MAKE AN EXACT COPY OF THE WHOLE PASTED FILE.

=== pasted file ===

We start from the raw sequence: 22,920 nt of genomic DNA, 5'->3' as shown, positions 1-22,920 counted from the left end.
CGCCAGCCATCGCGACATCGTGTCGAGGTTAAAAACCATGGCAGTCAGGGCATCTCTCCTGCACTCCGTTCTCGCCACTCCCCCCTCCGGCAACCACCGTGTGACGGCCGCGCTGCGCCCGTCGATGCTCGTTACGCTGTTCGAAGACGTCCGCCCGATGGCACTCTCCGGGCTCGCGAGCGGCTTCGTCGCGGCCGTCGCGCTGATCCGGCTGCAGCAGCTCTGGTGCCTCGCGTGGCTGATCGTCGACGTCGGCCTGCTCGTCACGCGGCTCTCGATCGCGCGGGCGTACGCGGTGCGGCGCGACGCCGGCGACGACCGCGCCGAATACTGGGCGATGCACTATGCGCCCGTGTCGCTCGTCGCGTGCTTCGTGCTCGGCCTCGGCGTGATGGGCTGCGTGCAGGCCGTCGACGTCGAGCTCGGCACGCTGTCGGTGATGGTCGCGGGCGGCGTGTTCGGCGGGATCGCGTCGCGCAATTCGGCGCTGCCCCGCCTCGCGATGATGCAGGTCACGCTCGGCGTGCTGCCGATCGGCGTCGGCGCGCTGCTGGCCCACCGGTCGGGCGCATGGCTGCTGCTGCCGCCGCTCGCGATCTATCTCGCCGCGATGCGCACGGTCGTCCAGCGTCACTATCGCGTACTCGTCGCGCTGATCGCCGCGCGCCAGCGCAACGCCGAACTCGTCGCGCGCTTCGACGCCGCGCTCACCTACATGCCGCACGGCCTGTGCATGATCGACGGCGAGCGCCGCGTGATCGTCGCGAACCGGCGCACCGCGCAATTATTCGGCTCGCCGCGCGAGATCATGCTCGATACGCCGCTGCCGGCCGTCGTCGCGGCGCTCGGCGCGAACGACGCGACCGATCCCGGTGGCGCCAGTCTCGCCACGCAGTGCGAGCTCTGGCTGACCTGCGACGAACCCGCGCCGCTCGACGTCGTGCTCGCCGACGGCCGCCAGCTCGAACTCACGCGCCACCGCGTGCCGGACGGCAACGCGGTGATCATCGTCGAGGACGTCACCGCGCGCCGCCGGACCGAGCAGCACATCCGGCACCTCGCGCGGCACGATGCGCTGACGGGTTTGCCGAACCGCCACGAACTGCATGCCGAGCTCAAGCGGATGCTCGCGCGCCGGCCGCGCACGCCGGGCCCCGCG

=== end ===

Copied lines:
We start from the raw sequence: 22,920 nt of genomic DNA, 5'->3' as shown, positions 1-22,920 counted from the left end.
CGCCAGCCATCGCGACATCGTGTCGAGGTTAAAAACCATGGCAGTCAGGGCATCTCTCCTGCACTCCGTTCTCGCCACTCCCCCCTCCGGCAACCACCGTGTGACGGCCGCGCTGCGCCCGTCGATGCTCGTTACGCTGTTCGAAGACGTCCGCCCGATGGCACTCTCCGGGCTCGCGAGCGGCTTCGTCGCGGCCGTCGCGCTGATCCGGCTGCAGCAGCTCTGGTGCCTCGCGTGGCTGATCGTCGACGTCGGCCTGCTCGTCACGCGGCTCTCGATCGCGCGGGCGTACGCGGTGCGGCGCGACGCCGGCGACGACCGCGCCGAATACTGGGCGATGCACTATGCGCCCGTGTCGCTCGTCGCGTGCTTCGTGCTCGGCCTCGGCGTGATGGGCTGCGTGCAGGCCGTCGACGTCGAGCTCGGCACGCTGTCGGTGATGGTCGCGGGCGGCGTGTTCGGCGGGATCGCGTCGCGCAATTCGGCGCTGCCCCGCCTCGCGATGATGCAGGTCACGCTCGGCGTGCTGCCGATCGGCGTCGGCGCGCTGCTGGCCCACCGGTCGGGCGCATGGCTGCTGCTGCCGCCGCTCGCGATCTATCTCGCCGCGATGCGCACGGTCGTCCAGCGTCACTATCGCGTACTCGTCGCGCTGATCGCCGCGCGCCAGCGCAACGCCGAACTCGTCGCGCGCTTCGACGCCGCGCTCACCTACATGCCGCACGGCCTGTGCATGATCGACGGCGAGCGCCGCGTGATCGTCGCGAACCGGCGCACCGCGCAATTATTCGGCTCGCCGCGCGAGATCATGCTCGATACGCCGCTGCCGGCCGTCGTCGCGGCGCTCGGCGCGAACGACGCGACCGATCCCGGTGGCGCCAGTCTCGCCACGCAGTGCGAGCTCTGGCTGACCTGCGACGAACCCGCGCCGCTCGACGTCGTGCTCGCCGACGGCCGCCAGCTCGAACTCACGCGCCACCGCGTGCCGGACGGCAACGCGGTGATCATCGTCGAGGACGTCACCGCGCGCCGCCGGACCGAGCAGCACATCCGGCACCTCGCGCGGCACGATGCGCTGACGGGTTTGCCGAACCGCCACGAACTGCATGCCGAGCTCAAGCGGATGCTCGCGCGCCGGCCGCGCACGCCGGGCCCCGCG